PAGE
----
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The Social High Street

27 January 2016

Not so long ago, the local high street was at the heart of every bustling community, not just as a place of trade, but as a space of social exchange and place of leisure. But today, we are all too often reminded by the media of the impending “death of the high street”, with more shops closing than opening, record-low sales and declining footfall in towns and cities across the UK. But is the high street simply ‘dying’, or is it infact evolving as members of the community seek to use it in different ways?

We think that the success of a local high street should not be based solely on financial figures or the number of shops lining the streets, but on the experience of the space and the social value that it holds for people who use it.

In Kingsbury, north London, where we are working with residents to create a vision for public realm improvements on the main road, many commented that the loss of services and community hubs has left them less likely to visit their high street. And in suburban Northwood in northwest London, members of the community stressed the importance of having public places for the community to sit, to linger and to meet with friends without having to purchase something in exchange.

But harking back to the good old days when the high street was the central hub for the community, many towns and cities are now looking beyond financially-driven methods of renewal, and are instead exploring ways to enhance the social success of these spaces, by transforming them into destinations that people want to visit.

In West Norwood, south London, a number of small enterprises are challenging the typical consumer-focused ways of the high street by providing community-driven services that give back to the local area and strengthen ties between established services. The Community Shop sells overstock supermarket groceries at low prices to shoppers on a needs-tested membership scheme, while just up the road, the Rock Paper Scissors shop provides space for makers to sell their crafts in a risk-free sales environment in exchange for a few days volunteering and manning the shop. Around the corner from the shop, the Library of Things (originally located in Norwood’s library itself!) loans out household items – from drills to slow cookers – in order to reduce waste and connect the community through peer-to-peer exchange.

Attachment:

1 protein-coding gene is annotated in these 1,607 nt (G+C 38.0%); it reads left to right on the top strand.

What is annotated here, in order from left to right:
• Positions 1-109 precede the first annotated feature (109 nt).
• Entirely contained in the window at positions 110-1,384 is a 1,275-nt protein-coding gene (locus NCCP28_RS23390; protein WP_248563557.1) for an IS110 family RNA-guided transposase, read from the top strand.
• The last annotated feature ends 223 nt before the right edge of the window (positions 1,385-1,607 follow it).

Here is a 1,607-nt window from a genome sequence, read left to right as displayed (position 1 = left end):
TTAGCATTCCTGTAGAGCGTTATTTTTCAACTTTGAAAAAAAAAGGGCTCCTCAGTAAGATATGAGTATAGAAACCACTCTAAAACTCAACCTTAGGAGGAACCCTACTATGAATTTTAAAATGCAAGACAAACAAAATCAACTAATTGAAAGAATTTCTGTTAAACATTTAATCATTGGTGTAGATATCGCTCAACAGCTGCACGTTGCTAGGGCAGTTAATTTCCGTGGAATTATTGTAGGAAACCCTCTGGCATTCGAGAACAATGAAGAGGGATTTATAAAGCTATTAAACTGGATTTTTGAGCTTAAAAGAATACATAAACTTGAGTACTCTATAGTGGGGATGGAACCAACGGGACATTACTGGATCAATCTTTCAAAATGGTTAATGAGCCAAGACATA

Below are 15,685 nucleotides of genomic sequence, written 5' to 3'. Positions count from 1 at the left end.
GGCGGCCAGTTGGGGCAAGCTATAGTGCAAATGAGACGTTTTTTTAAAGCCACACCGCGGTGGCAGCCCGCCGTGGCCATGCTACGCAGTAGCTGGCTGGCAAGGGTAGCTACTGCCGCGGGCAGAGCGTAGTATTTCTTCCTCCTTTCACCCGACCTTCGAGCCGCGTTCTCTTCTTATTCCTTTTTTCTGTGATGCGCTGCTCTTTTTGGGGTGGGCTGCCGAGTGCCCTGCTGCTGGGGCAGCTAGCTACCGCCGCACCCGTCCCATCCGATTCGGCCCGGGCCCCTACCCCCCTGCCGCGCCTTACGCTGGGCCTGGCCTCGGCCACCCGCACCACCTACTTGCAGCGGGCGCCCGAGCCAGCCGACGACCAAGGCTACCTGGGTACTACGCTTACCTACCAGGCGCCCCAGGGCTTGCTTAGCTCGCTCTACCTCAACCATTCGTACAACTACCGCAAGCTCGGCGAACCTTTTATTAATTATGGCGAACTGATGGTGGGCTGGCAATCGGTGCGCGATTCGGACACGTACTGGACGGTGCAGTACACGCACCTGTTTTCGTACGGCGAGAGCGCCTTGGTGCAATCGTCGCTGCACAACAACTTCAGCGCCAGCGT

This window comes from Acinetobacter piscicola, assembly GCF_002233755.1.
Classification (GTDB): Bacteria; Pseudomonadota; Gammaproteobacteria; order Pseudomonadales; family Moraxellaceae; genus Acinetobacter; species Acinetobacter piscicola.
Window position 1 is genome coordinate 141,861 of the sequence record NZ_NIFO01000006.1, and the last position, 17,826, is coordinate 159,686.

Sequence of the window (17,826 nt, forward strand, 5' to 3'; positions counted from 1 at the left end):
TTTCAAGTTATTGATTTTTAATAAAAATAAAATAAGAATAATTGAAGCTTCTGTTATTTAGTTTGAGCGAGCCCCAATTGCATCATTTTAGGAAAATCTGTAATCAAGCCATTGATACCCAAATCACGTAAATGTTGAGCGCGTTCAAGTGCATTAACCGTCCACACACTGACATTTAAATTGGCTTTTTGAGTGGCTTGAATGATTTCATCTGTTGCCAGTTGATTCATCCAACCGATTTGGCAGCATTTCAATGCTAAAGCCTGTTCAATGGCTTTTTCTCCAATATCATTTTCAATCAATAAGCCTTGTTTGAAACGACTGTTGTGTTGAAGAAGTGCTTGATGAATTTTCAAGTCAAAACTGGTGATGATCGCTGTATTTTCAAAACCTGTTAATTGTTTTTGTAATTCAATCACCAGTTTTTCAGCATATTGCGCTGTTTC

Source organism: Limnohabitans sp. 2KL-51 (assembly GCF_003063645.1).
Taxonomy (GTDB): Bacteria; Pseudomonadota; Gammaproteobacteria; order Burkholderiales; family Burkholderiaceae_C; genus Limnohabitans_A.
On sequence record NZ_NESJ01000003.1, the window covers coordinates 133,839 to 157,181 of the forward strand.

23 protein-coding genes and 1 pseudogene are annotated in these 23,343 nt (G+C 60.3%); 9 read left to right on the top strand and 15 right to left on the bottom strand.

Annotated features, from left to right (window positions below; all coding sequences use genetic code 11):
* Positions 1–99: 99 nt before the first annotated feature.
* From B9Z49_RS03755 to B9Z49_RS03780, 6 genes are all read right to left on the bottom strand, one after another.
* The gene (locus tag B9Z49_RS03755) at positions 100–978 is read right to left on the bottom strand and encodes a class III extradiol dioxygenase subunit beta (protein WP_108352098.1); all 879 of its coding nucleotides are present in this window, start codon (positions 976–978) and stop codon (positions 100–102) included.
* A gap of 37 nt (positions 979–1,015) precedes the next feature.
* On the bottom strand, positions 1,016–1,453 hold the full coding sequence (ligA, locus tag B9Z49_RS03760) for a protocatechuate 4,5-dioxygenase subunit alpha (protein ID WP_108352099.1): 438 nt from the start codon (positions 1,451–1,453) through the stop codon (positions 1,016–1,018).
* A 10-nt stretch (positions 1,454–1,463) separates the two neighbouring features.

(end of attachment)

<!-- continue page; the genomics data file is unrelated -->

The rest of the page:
Over in Seattle, Washington, one bookshop is blurring the boundaries between retail space and the public realm by incorporating elements of the local neighbourhood into its design, while putting the community before business. Aside from the expected shelves of books in the shop, Third Place Books is also home to cafes, restaurants, entertainment and education spaces, which host an extensive programme of events driven by the local community.

When it comes to creating a new buzz around the high street, the most crucial thing in this drive for change is that it comes from the bottom up. Temporary top-down initiatives, ‘start from scratch’ regeneration schemes, or solely business-focused revival methods will not achieve the lasting change that our high streets and town centres need. So, as always, the local community – the users and creators of the space – must be the nucleus of the transformative visions of their local high streets.